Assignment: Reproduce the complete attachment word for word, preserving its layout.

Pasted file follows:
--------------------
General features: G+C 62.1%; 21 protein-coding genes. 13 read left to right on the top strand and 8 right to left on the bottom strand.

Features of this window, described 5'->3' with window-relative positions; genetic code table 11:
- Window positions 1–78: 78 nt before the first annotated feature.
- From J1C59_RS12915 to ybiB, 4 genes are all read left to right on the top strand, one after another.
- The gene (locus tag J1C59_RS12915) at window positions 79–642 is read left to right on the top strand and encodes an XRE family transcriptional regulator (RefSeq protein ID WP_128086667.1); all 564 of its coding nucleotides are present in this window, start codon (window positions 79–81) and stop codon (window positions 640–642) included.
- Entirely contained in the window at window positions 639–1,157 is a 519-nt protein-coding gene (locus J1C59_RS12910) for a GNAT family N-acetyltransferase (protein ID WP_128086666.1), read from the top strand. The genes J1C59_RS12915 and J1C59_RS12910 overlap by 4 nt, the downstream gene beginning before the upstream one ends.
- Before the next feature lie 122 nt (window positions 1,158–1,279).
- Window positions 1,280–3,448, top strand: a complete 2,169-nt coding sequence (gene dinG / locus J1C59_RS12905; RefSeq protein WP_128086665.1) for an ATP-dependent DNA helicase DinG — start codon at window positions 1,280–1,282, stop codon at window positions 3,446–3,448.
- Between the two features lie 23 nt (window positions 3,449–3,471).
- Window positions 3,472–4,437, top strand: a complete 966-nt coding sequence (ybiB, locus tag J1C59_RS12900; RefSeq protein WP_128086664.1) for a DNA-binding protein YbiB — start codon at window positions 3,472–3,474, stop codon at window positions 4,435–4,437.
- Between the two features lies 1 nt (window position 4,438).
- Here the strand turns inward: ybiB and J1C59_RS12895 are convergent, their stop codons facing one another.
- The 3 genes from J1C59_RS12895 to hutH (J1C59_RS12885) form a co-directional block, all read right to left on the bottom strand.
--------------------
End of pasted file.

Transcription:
General features: G+C 62.1%; 21 protein-coding genes. 13 read left to right on the top strand and 8 right to left on the bottom strand.

Features of this window, described 5'->3' with window-relative positions; genetic code table 11:
- Window positions 1–78: 78 nt before the first annotated feature.
- From J1C59_RS12915 to ybiB, 4 genes are all read left to right on the top strand, one after another.
- The gene (locus tag J1C59_RS12915) at window positions 79–642 is read left to right on the top strand and encodes an XRE family transcriptional regulator (RefSeq protein ID WP_128086667.1); all 564 of its coding nucleotides are present in this window, start codon (window positions 79–81) and stop codon (window positions 640–642) included.
- Entirely contained in the window at window positions 639–1,157 is a 519-nt protein-coding gene (locus J1C59_RS12910) for a GNAT family N-acetyltransferase (protein ID WP_128086666.1), read from the top strand. The genes J1C59_RS12915 and J1C59_RS12910 overlap by 4 nt, the downstream gene beginning before the upstream one ends.
- Before the next feature lie 122 nt (window positions 1,158–1,279).
- Window positions 1,280–3,448, top strand: a complete 2,169-nt coding sequence (gene dinG / locus J1C59_RS12905; RefSeq protein WP_128086665.1) for an ATP-dependent DNA helicase DinG — start codon at window positions 1,280–1,282, stop codon at window positions 3,446–3,448.
- Between the two features lie 23 nt (window positions 3,449–3,471).
- Window positions 3,472–4,437, top strand: a complete 966-nt coding sequence (ybiB, locus tag J1C59_RS12900; RefSeq protein WP_128086664.1) for a DNA-binding protein YbiB — start codon at window positions 3,472–3,474, stop codon at window positions 4,435–4,437.
- Between the two features lies 1 nt (window position 4,438).
- Here the strand turns inward: ybiB and J1C59_RS12895 are convergent, their stop codons facing one another.
- The 3 genes from J1C59_RS12895 to hutH (J1C59_RS12885) form a co-directional block, all read right to left on the bottom strand.